The call for reform of the MMDA dates back at least three decades. It is an import, dating back to the 1770s, from Batavia (now Indonesia) at a time when Sri Lanka was ruled by our past colonial masters. The substance of the law codified in 1951 has not been amended since. Indonesia itself has drastically reformed its family law, as have many other majority-Muslim countries.
From 1951 to date Sri Lanka has transformed its legal regime to incorporate equality, ensure non-discrimination, promote equal protection and gender parity, promotion of free education, health and hygiene amongst others. Comparable transformation of the MMDA is shockingly overdue. Any further delay permits Muslim women and children to continue be oppressed and discriminated by state structures. This is a gross neglect and dereliction of responsibility on the part of successive governments. It demonstrates their scant disregard and disrespect towards Muslim women who make up of half of all Muslim voters.
This is the context in which the conduct of the Minister of Justice after receiving the said Committee’s report must be judged. It was her responsibility either to accept the report of reject it. Instead, the Ministry has called for further response from the public when the committee itself had already entertained representations from all walks of life prior to finalising its report. This can only cause further delay, maybe for another 10 years. That is exactly what the ACJU and its supporters want. The Minister of Justice should be alive to the fact that already social media is full of sample letters being disseminated to all and sundry requesting males and females to copy and paste a letter to the effect that they “…agree with the Faiz Mustapha submissions (as spelt in those posts/mails) as it is based on solid Islamic principles.”
The moot points
These are the significant areas of disagreement over the Justice Marsoof’s Committee’s report. They reveal the mind-set of the ACJU and its supporters who oppose key reforms.
- The proposal to take off the reference to ‘Sect’ (a school of thought/’Madhab’) and apply ‘Muslim Law’ instead is to permit parties to choose the school of thought they are to be governed by. This is opposed to by the ACJU. In effect the ACJU wants all Muslims to follow Imam ‘Safie’ whereas Imam Shafie himself has not told his adherents to do so. They argue that “… if following of any school of thought is allowed, it would lead to people hand-picking the conveniences of the schools in order to follow their desires.” The ACJU’s rejection of this reform runs completely counter to what is generally accepted across the Islamic world. In jurisdictions such as Singapore and Malaysia it is clear that if a provision in a particular school of thought is against the public interest, other imams may be consulted, and a decision made on the basis of public interest or the greater welfare of society. The ACJU’s insistence on disregarding what is generally accepted across the Islamic world, and to impose a particular school of thought even when it is against the Shariah is oppressive and perpetuates injustice.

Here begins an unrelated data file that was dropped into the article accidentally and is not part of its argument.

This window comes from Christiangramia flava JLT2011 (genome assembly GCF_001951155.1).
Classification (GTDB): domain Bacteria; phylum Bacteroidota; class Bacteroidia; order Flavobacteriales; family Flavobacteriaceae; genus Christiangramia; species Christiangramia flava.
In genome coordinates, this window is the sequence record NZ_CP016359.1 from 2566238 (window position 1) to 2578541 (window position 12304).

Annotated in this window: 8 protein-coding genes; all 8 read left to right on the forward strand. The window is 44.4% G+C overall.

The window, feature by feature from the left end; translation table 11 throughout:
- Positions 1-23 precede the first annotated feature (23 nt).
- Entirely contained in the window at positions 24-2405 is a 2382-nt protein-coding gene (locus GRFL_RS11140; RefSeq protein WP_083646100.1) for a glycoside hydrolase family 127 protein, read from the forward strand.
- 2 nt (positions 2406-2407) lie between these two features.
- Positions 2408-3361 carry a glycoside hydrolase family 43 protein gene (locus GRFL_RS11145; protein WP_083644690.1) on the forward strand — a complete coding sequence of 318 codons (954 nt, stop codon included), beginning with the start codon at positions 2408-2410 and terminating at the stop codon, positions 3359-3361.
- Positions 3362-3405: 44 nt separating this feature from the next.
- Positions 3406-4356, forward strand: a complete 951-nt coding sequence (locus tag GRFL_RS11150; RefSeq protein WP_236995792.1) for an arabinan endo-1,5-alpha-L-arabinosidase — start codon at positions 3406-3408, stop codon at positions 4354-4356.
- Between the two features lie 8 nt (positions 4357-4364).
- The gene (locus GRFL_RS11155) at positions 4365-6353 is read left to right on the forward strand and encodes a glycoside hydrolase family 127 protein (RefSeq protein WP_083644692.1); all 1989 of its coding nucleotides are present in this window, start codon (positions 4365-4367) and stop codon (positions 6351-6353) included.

- Their further justification “…that the generality of Quazis do not possess required level of competence and knowledge to deal with this issue” is not only self-defeating but also butts up against another proposal to increase the competency of a Quazi to be selected from among Attorneys-at-law with knowledge of Muslim Law, which too they oppose.
- The ACJU insists that all ‘Quazis” (Judges administering MMDA) remain men, and only men. They seem mortally scared that one or two females could possibly get appointed as Quazis as time passes. Despite this, defying logic and reasoning, they are agreeable to women sitting in appeal as judges in the Board of Quazis. To put the ACJU anti-female prejudice in context, it is pertinent to note that Morocco, Malaysia, Indonesia, Egypt, UAE, Palestine, Jordan, Pakistan, Bangladesh and Afghanistan are all Muslim countries where women function as judges.
- It is elementary that a Quazi is required to analyse evidence, adjudicate disputes and applying relevant laws. Hence the minimum requirement for being a judge (including Quazis) should be that the person is qualified as an attorney-at-law. The ACJU oppose this. This is possibly because of late the ACJU has been encouraging its members to apply to become Quazis with the view of taking control of the entire Quazi court system as they have done with the mosques and Friday pulpits. This they believe would provide them with an easy launch pad for their entry into politics. The government of Sri Lanka must ensure quality administration of justice, which is a state responsibility.